Unfortunately, the Orbán government’s radical reshaping of the Hungarian educational system and its insistence on blindly following accepted norms will only add to the popularity of Jobbik because it feeds the personality traits of those who are attracted to radicalism: authoritarian impulses, lack of inquisitiveness, nationalism, and intolerance toward others.

The latest Medián poll: Left-liberal voters want a united front

The democratic parties got a lot of bad news today. Two polls came out, and both show a growth in the popularity of Fidesz and less dissatisfaction with the performance of the government. At the same time, support for the opposition parties is stagnant. The democratic opposition has to rethink its strategy if it is to have a chance of standing up to the Fidesz electoral onslaught we all expect. The setup that was worked out by MSZP and Együtt 2014-PM isn’t attracting voters.

The Tárki poll shows a considerable strengthening of Fidesz support. According to the poll, Fidesz has the support of 50% of active voters. That means that, given the peculiarities of the new Hungarian electoral system, if the elections were held this coming weekend Fidesz would again achieve a two-thirds majority in the new smaller (199-seat) parliament. Among the same group MSZP has the support of 20% and E14 only 6%. That means that E-14 wouldn’t even manage to get into parliament because as a “party alliance” it needs 10% of the votes to be eligible for parliamentary representation. DK has 4%, 1% shy of the necessary 5% to become a parliamentary party.

In case someone thinks that Tárki is apt to overestimate Fidesz’s strength, Medián’s poll, also released today, confirms Tárki’s findings. Based on Medián’s latest poll, Fidesz would win big at the next election. A two-thirds majority is guaranteed. Medián figures 139 parliamentary seats out of 199. According to their model, MSZP-E14 is currently running 9% behind Fidesz. They would need another 450,000 voters in order to win the election.

Medián also asked potential voters about the state of the opposition. The details of the poll are still not available, but I was fortunate enough to receive an advance copy of the article that will appear shortly in HVG. The title of the article is “Kétséges együttes,” a clever wordplay that is difficult to translate. In plain language, those questioned have doubts about the agreement Bajnai and Mesterházy signed.

What is it they don’t like? Almost everything. The great majority of voters who support the democratic parties are not satisfied with the MSZP-E-14 deal. They don’t like the fact that the two parties decided on separate party lists. They also dislike the arrangement whereby the two parties divided the 106 districts between themselves.

Medián conducted personal interviews with 1,200 people between September 6 and 10. Only 23% of those interviewed were completely satisfied with the arrangement while 22% were totally dissatisfied; 41% said that the agreement is good but that it could have been improved by having a common list and a common candidate for prime minister. Even supporters of E-14 are not totally satisfied, although one would have thought that they would be pleased with the agreement that greatly favors their party. Only 37% of them are totally satisfied with the agreement as opposed to 26% of MSZP supporters.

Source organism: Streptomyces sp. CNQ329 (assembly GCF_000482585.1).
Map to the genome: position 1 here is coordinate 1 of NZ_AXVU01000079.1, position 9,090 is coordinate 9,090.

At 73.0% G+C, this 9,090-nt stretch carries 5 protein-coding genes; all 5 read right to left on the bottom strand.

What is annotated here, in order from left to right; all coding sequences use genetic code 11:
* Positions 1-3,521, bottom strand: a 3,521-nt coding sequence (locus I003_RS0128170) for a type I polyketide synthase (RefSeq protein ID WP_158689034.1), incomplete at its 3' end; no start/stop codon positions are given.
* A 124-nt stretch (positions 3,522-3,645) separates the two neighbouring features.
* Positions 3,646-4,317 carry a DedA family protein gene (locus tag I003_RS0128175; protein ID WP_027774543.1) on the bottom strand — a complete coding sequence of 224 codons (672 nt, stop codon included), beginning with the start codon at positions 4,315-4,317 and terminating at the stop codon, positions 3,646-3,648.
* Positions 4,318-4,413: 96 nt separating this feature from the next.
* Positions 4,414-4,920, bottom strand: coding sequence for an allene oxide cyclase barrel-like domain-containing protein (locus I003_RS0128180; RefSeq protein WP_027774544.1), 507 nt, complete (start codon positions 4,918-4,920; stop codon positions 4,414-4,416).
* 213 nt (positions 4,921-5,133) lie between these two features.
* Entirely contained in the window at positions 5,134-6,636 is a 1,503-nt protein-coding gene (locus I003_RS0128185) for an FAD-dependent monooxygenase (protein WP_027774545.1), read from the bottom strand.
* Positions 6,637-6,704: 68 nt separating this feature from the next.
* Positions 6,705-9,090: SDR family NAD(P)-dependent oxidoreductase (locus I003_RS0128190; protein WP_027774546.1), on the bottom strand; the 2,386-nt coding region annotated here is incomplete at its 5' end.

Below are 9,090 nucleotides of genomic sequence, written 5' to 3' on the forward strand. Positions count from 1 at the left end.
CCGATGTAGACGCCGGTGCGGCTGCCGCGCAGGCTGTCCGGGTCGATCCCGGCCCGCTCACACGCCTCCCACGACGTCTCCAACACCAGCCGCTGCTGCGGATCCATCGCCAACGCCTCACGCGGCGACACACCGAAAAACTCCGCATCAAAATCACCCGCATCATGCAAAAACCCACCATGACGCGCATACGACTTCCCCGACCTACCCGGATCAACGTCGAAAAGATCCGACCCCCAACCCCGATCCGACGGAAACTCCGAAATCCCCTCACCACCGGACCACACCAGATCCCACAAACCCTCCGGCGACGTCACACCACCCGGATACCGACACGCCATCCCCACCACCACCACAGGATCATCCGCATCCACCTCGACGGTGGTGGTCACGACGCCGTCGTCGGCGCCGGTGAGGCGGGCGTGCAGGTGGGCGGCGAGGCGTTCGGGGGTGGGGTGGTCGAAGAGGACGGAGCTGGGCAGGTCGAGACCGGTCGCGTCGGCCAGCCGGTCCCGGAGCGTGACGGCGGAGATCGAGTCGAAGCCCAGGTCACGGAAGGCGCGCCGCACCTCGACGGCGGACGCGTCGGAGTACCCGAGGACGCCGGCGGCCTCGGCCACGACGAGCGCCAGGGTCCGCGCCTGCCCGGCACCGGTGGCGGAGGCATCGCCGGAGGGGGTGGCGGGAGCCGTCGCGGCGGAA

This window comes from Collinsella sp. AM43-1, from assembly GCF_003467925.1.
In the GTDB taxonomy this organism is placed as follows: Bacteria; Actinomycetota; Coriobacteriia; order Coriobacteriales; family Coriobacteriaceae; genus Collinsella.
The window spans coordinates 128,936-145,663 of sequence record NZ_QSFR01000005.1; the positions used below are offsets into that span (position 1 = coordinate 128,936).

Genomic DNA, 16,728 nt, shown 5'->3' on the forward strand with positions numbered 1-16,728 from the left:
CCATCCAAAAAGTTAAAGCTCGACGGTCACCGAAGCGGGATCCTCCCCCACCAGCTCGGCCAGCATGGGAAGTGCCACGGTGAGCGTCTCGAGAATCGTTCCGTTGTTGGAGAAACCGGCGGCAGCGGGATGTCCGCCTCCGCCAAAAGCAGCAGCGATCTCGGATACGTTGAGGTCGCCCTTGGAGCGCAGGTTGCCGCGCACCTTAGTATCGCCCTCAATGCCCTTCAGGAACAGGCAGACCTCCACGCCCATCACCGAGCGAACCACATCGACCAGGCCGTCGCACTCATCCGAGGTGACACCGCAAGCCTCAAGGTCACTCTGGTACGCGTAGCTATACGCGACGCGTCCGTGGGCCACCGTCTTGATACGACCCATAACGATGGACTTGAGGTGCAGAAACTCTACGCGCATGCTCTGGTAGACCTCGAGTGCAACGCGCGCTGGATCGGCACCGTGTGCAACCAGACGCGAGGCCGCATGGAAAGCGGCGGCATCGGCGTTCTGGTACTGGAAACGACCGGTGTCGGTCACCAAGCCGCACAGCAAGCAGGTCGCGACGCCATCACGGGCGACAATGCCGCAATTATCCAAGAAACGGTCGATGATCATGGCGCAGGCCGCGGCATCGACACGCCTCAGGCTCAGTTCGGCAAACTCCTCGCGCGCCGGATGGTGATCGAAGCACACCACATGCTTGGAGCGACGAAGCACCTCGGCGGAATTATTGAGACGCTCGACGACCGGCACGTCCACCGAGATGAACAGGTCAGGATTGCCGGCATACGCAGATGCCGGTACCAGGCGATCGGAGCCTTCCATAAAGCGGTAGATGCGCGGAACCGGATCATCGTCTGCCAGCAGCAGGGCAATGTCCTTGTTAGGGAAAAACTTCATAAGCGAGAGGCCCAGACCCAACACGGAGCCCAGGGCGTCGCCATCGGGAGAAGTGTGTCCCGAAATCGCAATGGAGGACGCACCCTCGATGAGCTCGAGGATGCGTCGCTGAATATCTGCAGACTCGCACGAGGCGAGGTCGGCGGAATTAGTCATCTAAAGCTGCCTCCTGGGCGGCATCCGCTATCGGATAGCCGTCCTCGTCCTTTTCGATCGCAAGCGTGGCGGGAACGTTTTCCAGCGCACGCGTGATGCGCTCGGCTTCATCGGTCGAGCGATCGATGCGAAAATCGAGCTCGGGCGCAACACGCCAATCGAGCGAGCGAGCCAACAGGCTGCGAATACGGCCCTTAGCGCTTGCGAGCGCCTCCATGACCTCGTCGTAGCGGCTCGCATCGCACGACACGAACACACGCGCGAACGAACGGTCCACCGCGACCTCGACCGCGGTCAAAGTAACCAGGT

As for the person of the potential prime minister, the supporters of the democratic parties still prefer Bajnai as they did earlier, but the difference in popularity between Bajnai and Mesterházy is smaller today than it was in July.

Median gyurcsanyPerhaps the most interesting question posed in this month’s Medián poll concerned the left-liberal voters’ assessment of Ferenc Gyurcsány. The question was: “There are those who claim that for the replacement of the Orbán government every opposition force is needed including Ferenc Gyurcsány’s party, the Democratikus Koalíció. Others maintain that Ferenc Gyurcsány is so unpopular that many people would rather not vote because they wouldn’t want to vote for a political alliance in which he is included and therefore it would be better if the parties’ collaboration would exclude him. Which viewpoint do you share?”

Support for the first viewpoint is colored in orange on the chart, support for the second in blue, and “no opinion” in light orange. The first line represents the replies of MSZP voters, the second E14 voters, the third “all left-wing voters,” the fourth “without a party,” and the last those who will most likely vote but who at the moment are unsure of their party preference.

I think this poll somewhat favors DK, although some people might counter that DK’s inclusion wouldn’t garner a lot of extra votes because his support is the lowest among those without a party. But considering Medián’s finding that support for MSZP-E14 hasn’t increased since an agreement was reached between the two parties, they probably don’t have anything to lose by including DK in a joint effort. I suspect that the potential upside reward outweighs the downside risk.

And if I were Bajnai and Mesterházy I would seriously reconsider the present arrangement of having two or three party lists. The majority of their voters prefer one common list and common candidates. They could run as a coalition called, for instance, Democratic Front or Fórum. And yes, one common candidate for prime minister candidate is a must. If they are serious about removing Orbán and making an effort to restore democracy in Hungary, they must come up with a winning strategy. Truly combining their efforts in a united front is what their voters want them to do.